There’s always an allure to knowing about the best things before anyone else does. Whether it’s a new restaurant, a hot holiday destination or, in my case, a ‘hidden’ investment opportunity, one the most appealing parts of the experience is then being able to share this knowledge with your friends.
So as we swing into ISA season, I wanted to call your attention to five funds that I think are hidden gems in the investing world. These funds are all still quite small—each has less than £120m under management1—and have delivered strong returns for their investors in recent years.
While there are of course many excellent large funds, small funds do have a few advantages. For one thing, they can be more nimble in the way they invest and the speed with which they can buy or sell stocks as opportunities arise. It is also easier for smaller funds to differentiate themselves from the benchmark, because they may not have the same liquidity challenges that the bigger funds sometimes face, which forces them into the larger stocks.
Here are five of my favourites.
1. Mirabaud Equities Europe Ex-UK Small and Mid – £31.1m
This is a newer fund, but it is run by the highly experienced Ken Nicholson, who previously managed the Standard Life Investments European Smaller Companies fund for several years. Ken has historically strongly outperformed his peer group and he has taken the same process from the Standard Life fund across to his new fund at Mirabaud. He believes on getting out on the road to find the companies that other managers may not, and so in a way this is a hidden gem fund full of hidden gem companies.
2. Wood Street Microcap – £64.2m
Small funds can be especially strong performers in the small-cap market, as some of these smaller companies simply don’t have the capacity to accept investments from the larger funds. A fund such as the Wood Street Microcap can be highly concentrated and it has around 40 holdings – typically in companies that the manager, Ken Wotton, believes can double their earnings over a five-year period. Ken steers clear of sectors like oil and mining though, which helps him to avoid some of the riskier penny stocks. In the past three years, the fund has returned 32.5% versus the smaller company index’s 20.5%2.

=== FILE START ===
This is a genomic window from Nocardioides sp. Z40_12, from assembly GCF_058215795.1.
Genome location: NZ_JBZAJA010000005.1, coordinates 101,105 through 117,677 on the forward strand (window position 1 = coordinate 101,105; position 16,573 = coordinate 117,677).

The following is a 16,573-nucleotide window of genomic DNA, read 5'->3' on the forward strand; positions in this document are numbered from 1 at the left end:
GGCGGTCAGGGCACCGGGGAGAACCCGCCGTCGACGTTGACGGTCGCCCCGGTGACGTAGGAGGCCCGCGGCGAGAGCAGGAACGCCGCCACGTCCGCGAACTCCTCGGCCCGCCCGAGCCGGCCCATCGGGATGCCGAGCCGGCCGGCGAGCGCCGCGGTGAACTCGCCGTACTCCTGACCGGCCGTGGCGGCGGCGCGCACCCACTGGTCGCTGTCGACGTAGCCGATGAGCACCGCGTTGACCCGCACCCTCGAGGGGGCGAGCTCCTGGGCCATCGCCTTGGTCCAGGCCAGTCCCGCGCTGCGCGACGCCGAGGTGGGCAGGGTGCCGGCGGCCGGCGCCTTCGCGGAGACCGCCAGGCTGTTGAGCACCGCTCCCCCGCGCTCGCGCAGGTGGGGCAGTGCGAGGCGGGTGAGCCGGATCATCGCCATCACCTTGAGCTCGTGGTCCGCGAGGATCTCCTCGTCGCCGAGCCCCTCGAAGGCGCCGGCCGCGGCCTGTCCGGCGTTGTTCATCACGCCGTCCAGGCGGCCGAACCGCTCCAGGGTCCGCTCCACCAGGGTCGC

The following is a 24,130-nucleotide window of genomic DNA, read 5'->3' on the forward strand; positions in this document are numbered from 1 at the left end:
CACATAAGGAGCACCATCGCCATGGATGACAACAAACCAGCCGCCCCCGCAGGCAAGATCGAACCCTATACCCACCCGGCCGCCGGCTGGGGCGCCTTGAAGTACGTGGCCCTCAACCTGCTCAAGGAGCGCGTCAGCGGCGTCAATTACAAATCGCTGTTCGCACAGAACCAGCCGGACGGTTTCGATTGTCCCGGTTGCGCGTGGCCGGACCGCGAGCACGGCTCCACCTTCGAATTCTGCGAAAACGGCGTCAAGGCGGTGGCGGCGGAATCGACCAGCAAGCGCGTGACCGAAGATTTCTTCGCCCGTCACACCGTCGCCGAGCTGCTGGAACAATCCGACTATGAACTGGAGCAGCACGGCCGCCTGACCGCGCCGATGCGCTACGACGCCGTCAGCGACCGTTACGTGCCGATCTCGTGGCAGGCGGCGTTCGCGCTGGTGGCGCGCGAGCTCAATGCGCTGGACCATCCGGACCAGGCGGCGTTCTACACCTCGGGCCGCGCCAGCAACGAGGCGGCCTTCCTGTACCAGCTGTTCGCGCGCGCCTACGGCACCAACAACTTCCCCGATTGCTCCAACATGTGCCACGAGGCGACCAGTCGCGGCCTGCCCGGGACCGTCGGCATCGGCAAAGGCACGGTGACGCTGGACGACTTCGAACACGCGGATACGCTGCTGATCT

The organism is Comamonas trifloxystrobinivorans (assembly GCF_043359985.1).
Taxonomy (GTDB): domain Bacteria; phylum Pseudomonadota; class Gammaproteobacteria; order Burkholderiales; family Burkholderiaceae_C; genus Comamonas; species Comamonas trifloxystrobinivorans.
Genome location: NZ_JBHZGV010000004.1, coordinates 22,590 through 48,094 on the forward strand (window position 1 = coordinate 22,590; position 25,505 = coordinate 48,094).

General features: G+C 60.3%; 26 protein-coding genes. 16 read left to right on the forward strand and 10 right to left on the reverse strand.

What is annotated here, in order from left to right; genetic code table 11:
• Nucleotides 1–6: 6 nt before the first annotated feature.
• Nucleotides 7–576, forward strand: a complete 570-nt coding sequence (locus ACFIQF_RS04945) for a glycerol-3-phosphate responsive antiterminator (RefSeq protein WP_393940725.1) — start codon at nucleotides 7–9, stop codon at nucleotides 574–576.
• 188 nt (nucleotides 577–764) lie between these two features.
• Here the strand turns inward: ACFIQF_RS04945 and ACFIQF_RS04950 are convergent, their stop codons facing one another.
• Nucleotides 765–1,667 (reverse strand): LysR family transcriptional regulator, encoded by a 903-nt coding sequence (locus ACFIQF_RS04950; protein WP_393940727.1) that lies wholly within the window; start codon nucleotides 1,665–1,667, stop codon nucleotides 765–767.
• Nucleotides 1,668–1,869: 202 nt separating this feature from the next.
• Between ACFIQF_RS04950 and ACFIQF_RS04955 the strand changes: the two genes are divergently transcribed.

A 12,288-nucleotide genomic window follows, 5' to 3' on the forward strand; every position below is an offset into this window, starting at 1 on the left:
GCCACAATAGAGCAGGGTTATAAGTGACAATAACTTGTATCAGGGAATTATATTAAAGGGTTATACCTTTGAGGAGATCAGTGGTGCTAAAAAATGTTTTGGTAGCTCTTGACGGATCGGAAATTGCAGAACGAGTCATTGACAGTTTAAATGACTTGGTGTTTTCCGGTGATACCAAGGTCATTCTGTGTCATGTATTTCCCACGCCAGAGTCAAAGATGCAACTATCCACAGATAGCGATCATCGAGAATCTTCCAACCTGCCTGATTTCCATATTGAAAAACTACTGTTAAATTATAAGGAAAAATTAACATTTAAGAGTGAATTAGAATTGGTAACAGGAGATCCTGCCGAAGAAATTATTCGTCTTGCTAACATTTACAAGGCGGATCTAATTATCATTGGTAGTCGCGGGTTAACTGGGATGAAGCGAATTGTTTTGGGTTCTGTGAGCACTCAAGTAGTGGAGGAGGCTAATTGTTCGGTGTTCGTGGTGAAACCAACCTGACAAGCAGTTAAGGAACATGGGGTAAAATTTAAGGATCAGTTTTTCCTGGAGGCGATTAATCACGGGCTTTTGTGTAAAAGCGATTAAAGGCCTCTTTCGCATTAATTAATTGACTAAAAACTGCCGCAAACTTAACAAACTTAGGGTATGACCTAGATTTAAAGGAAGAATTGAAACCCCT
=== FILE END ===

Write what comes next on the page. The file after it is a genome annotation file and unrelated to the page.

3. T. Rowe Price European Smaller Companies – £67.1m
With the European stock market still a bit of a mixed bag, a smaller companies fund that focuses on fundamental stock selection rather than broader economic trends might be a good way to go. This little gem is run by a high quality manager and a specialist smaller companies team, who are not afraid to be quite different to their benchmark and will look for unloved companies at good prices. Over the three years to start of February, the fund is up 43% and the MSCI Europe Small Cap index 39%3.
4. SVS Church House Tenax Absolute Return Strategies – £78m
Rather than focus on beating the market, this is a targeted absolute return fund that aims to deliver a positive return in all market conditions over rolling 12-month periods. A key goal is that it is also significantly less volatile than the market – something it has comfortably achieved since launch. It holds diverse assets including equities, bonds, property, alternatives and cash. I particularly like that managers James Mahon and Jeremy Wharton look for low correlation between their assets, however, as this is essentially what is at the crux of a successful absolute return strategy.
5. R&M UK Equity Long Term Recovery – £111m
Manager Hugh Sergeant is a value investor, meaning he buys stocks when they are cheap, in companies that he thinks have suffered a setback but whose long-term growth potential is strong. This style was out-of-fashion prior to 2016; however, a slight shift in the global economic climate last year and the US now raising interest rates has seen value stocks start to outperform. As such, this fund was one of the top performers among the IA UK All Companies sector in 2016 and in the 12 months to start of February, it has returned 42% to the UK stock market’s 26%4.
Past performance is not a reliable guide to future returns. You may not get back the amount originally invested, and tax rules can change over time. Darius’s views are his own and do not constitute financial advice.
1 Fund assets under management data from FE Analytics, correct as at 31/12/2016
2 FE Analytics, Livingbridge Wood Street Microcap vs Numis Smaller Companies (ex Its), TR in GBP, 07/02/2014–07/02/2017
3 FE Analytics, T. Rowe Price European Smaller Companies vs MSCI Europe Small Cap, TR in GBP, 07/02/2014–07/02/2017
4 FE Analytics, R&M UK Equity Long Term Recovery vs FTSe All Share, TR in GBP, 01/01/2016–31/12/2016